I simply wanted to soften the effect in the sky and already dark corners, and really soften the effect on the stone itself. I chose TABULA because I wanted to echo the texture of the old stone. I didn’t need to add too much of the texture (just looking for the tone/color) to the stone. Then I walked away from the image! This is an important step. We can become emotionally attached to an image and a little bit ‘in-love’ with what we are doing. We need perspective, we need to cool our ardor a bit and then return to the image to check our work.
I finished with the image below…you can see a tiny difference in the layer mask on TABULA. I let a little more of the texture come through on the stone. It added more of the tone and color I wanted.
In this image of the Chapelle Saint Sixte near Eygalieres (Provence) France I knew when I was making the image that I wanted a more somber, mysterious mood for the photograph. The more you work with textures the easier it will become to feel your way into what the image needs. But I began with an intent. I photographed with the intent to transform the image and I carried that intent all the way through the processing.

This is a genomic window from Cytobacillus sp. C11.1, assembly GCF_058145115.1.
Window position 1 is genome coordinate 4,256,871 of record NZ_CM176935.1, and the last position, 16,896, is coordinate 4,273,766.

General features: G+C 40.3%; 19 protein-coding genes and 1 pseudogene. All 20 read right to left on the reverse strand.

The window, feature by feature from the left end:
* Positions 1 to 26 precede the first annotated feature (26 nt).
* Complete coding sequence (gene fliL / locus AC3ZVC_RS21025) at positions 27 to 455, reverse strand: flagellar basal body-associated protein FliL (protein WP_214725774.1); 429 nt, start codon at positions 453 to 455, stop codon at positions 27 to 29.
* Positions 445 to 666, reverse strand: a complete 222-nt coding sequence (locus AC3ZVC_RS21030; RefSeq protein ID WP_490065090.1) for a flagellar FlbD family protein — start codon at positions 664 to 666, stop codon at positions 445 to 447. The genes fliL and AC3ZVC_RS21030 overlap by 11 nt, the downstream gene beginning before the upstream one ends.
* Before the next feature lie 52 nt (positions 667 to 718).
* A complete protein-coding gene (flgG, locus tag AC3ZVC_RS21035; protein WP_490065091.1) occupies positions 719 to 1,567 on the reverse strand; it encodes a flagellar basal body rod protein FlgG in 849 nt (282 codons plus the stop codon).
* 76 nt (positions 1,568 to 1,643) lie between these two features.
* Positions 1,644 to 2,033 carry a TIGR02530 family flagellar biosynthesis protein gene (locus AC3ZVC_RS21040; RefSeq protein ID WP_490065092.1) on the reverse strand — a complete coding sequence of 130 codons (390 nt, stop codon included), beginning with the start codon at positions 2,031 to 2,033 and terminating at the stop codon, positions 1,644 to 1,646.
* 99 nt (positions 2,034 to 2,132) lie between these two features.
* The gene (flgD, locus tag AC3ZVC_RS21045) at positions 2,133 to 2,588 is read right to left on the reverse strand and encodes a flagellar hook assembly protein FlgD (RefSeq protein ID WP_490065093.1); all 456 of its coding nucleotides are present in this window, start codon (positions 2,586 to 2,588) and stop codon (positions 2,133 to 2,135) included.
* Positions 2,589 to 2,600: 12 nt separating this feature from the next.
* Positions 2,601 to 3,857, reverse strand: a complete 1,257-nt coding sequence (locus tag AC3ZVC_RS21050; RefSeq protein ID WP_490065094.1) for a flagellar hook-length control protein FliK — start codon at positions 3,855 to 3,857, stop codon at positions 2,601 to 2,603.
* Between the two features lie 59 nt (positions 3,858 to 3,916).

I hope you have enjoyed this tutorial. I’ll be teaching this in my upcoming workshops (both the equine photography workshops in California and New Jersey in May as well as my workshop with the Pacific Northwest Art School on Whidbey Island in August). And to continue the self promotion, I do mentor a limited number of students each year. We have a blast and learn a lot. Zip me an email if you are interested in any of these opportunities. ( keron AT keronpsillas.com ) And if you like this post, leave a comment or share with a friend! I would truly appreciate it. Happy Shooting! ~Keron
PS…if you want more information on texturing, click on the Flypaper Textures box there on the right hand side of my blog and see what Jill and Paul are up to! There’s a wealth of information on their site and blog. And if you are interested in having a plug-in that will keep your favorite textures handy, visit Dr. Russell Brown’s site for a free one AND some great FREE Flypaper Textures. Click on THIS LINK to download your own plug-in. It’s easy and a great timesaver. Be aware though, it only works with CS6. Just scroll down to find the Green T for the textures script on his page. Have fun!